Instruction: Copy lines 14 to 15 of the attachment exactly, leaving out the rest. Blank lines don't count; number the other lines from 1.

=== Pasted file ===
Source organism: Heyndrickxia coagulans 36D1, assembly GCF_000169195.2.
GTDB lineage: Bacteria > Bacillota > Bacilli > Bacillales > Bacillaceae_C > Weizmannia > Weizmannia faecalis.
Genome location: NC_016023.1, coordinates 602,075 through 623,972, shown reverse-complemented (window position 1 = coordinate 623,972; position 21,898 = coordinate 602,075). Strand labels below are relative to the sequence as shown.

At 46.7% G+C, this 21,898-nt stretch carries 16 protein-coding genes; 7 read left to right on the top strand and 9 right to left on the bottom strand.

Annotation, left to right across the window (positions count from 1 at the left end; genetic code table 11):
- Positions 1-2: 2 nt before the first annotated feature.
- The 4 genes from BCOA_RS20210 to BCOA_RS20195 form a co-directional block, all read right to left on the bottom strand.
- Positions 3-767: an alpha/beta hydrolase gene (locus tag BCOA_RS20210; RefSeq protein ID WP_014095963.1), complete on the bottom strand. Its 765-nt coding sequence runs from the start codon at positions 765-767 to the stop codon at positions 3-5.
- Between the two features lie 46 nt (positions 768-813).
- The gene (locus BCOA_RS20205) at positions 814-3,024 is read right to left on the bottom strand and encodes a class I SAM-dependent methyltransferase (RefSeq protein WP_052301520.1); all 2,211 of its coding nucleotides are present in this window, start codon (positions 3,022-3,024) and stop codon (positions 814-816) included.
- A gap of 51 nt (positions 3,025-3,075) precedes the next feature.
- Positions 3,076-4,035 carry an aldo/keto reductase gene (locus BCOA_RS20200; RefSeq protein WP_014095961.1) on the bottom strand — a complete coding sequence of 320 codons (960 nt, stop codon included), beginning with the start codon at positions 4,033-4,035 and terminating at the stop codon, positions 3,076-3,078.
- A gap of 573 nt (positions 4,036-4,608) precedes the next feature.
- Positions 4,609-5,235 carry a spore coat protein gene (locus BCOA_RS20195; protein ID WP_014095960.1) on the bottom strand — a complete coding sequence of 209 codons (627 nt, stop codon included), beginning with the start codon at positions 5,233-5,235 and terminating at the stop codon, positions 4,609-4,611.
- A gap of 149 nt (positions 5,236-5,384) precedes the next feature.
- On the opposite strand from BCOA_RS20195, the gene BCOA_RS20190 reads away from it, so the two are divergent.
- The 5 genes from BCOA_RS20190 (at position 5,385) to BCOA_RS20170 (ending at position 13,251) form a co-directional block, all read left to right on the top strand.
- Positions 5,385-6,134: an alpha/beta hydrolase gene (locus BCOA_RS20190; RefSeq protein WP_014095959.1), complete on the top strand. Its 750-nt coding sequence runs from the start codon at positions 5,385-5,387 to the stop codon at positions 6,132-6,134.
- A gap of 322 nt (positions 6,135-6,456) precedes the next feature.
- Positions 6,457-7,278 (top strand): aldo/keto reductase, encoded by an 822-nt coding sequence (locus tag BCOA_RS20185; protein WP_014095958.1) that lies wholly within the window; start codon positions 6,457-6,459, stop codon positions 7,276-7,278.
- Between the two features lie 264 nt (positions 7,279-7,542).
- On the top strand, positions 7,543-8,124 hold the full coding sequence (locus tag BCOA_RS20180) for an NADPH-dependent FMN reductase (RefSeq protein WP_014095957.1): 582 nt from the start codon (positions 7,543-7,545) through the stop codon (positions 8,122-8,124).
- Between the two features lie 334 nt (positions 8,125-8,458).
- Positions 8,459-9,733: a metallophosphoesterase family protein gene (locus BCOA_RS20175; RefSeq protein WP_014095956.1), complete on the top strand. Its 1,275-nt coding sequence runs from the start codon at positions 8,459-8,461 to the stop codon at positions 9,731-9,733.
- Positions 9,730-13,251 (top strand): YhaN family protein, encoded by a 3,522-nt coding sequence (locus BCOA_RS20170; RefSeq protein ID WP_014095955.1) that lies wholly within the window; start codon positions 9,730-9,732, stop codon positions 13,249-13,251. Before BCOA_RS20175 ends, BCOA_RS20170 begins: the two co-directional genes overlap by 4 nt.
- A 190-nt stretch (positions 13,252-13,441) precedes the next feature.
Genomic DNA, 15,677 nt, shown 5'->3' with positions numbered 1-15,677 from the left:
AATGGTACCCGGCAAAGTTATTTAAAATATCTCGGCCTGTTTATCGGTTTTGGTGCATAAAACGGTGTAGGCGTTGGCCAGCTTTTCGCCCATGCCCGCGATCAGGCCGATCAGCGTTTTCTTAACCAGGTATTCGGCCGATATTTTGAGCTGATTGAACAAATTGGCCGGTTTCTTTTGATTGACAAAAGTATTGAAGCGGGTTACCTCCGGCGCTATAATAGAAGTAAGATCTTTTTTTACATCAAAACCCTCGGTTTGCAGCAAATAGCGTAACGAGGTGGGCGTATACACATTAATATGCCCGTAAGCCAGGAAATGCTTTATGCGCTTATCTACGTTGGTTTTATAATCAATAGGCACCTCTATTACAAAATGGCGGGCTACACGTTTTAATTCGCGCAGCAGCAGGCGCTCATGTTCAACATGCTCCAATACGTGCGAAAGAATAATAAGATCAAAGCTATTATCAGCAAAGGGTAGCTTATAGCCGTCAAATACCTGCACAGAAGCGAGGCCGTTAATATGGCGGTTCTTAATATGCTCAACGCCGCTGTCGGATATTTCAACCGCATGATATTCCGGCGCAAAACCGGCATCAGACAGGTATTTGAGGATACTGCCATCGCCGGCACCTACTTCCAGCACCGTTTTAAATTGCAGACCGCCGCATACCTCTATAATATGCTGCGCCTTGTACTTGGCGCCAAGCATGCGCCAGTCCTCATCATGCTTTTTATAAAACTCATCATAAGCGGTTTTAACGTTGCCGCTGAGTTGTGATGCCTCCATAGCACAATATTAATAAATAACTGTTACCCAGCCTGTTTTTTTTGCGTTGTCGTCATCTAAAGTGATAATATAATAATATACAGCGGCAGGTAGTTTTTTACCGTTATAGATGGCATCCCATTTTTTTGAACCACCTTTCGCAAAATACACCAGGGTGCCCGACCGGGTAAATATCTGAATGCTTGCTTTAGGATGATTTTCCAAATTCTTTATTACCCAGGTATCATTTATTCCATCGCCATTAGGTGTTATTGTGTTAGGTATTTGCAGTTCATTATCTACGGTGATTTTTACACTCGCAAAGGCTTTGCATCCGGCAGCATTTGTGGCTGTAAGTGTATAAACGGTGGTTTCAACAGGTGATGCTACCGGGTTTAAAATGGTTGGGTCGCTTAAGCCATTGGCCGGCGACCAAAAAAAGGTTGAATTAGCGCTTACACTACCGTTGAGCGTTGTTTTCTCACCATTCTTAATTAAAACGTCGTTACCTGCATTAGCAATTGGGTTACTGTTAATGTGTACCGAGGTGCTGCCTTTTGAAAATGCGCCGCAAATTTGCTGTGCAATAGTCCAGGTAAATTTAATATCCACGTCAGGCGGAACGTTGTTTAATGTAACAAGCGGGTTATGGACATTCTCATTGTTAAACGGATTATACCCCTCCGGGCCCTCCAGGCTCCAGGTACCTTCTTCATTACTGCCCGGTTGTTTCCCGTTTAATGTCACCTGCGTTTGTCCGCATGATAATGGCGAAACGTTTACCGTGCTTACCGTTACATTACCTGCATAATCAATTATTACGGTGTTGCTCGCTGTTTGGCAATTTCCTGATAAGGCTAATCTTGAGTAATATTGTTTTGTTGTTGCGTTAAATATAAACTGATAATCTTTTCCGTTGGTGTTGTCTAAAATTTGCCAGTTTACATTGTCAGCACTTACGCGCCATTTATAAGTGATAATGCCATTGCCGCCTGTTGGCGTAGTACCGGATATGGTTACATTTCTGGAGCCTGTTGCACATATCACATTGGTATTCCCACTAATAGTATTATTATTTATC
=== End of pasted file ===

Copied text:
- Positions 4,609-5,235 carry a spore coat protein gene (locus BCOA_RS20195; protein ID WP_014095960.1) on the bottom strand — a complete coding sequence of 209 codons (627 nt, stop codon included), beginning with the start codon at positions 5,233-5,235 and terminating at the stop codon, positions 4,609-4,611.
- A gap of 149 nt (positions 5,236-5,384) precedes the next feature.